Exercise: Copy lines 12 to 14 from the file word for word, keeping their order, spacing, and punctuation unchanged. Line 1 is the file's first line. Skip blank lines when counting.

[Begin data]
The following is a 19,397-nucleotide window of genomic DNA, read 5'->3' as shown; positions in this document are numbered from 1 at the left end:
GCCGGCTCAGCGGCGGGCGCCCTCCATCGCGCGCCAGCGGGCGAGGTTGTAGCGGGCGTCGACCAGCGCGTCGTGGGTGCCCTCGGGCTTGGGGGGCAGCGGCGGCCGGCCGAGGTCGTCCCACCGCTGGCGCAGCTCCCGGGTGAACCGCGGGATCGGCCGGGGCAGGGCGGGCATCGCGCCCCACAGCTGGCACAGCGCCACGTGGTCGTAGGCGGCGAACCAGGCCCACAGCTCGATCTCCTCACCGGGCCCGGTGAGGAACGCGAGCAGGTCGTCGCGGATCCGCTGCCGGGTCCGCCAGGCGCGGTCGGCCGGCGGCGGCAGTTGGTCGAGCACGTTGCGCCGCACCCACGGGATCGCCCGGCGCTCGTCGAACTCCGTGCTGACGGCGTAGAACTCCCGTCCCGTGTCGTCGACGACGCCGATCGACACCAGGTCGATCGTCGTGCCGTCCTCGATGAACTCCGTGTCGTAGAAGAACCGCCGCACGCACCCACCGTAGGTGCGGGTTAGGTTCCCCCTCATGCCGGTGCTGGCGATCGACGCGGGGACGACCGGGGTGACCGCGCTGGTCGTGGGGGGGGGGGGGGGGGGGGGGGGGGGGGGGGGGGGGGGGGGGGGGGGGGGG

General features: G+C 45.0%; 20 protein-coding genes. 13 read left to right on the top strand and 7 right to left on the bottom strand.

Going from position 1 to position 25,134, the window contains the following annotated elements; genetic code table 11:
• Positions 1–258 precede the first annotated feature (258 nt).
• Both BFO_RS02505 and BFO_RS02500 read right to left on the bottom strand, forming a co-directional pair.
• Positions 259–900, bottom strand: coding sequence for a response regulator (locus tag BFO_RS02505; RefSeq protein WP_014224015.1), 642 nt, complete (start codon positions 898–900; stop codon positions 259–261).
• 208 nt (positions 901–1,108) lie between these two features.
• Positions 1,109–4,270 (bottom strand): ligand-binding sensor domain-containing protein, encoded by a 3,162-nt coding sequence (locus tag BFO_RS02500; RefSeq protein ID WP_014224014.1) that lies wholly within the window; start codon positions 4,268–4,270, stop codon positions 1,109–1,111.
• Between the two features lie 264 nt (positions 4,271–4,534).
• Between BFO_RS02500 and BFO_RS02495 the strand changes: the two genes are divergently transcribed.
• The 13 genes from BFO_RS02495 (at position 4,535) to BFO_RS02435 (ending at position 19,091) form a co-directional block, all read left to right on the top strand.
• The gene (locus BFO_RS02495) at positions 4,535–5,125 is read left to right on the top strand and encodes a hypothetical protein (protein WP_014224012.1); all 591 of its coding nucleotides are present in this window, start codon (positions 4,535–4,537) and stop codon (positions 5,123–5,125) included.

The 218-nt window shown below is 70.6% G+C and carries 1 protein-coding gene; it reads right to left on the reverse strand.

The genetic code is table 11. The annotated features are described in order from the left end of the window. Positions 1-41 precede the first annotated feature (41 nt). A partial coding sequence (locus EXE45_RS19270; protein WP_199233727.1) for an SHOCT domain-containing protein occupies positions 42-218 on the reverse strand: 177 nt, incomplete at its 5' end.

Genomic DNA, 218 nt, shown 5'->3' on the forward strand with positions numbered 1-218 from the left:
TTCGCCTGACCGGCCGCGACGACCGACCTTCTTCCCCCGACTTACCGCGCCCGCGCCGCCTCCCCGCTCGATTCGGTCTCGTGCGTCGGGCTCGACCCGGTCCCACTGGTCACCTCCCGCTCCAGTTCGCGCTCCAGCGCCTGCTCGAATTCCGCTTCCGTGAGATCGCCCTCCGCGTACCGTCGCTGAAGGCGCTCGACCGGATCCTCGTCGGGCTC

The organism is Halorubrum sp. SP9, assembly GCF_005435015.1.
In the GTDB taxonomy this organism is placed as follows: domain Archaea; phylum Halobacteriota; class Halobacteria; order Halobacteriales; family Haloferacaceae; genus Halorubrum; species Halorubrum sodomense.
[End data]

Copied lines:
• The 13 genes from BFO_RS02495 (at position 4,535) to BFO_RS02435 (ending at position 19,091) form a co-directional block, all read left to right on the top strand.
• The gene (locus BFO_RS02495) at positions 4,535–5,125 is read left to right on the top strand and encodes a hypothetical protein (protein WP_014224012.1); all 591 of its coding nucleotides are present in this window, start codon (positions 4,535–4,537) and stop codon (positions 5,123–5,125) included.

The 218-nt window shown below is 70.6% G+C and carries 1 protein-coding gene; it reads right to left on the reverse strand.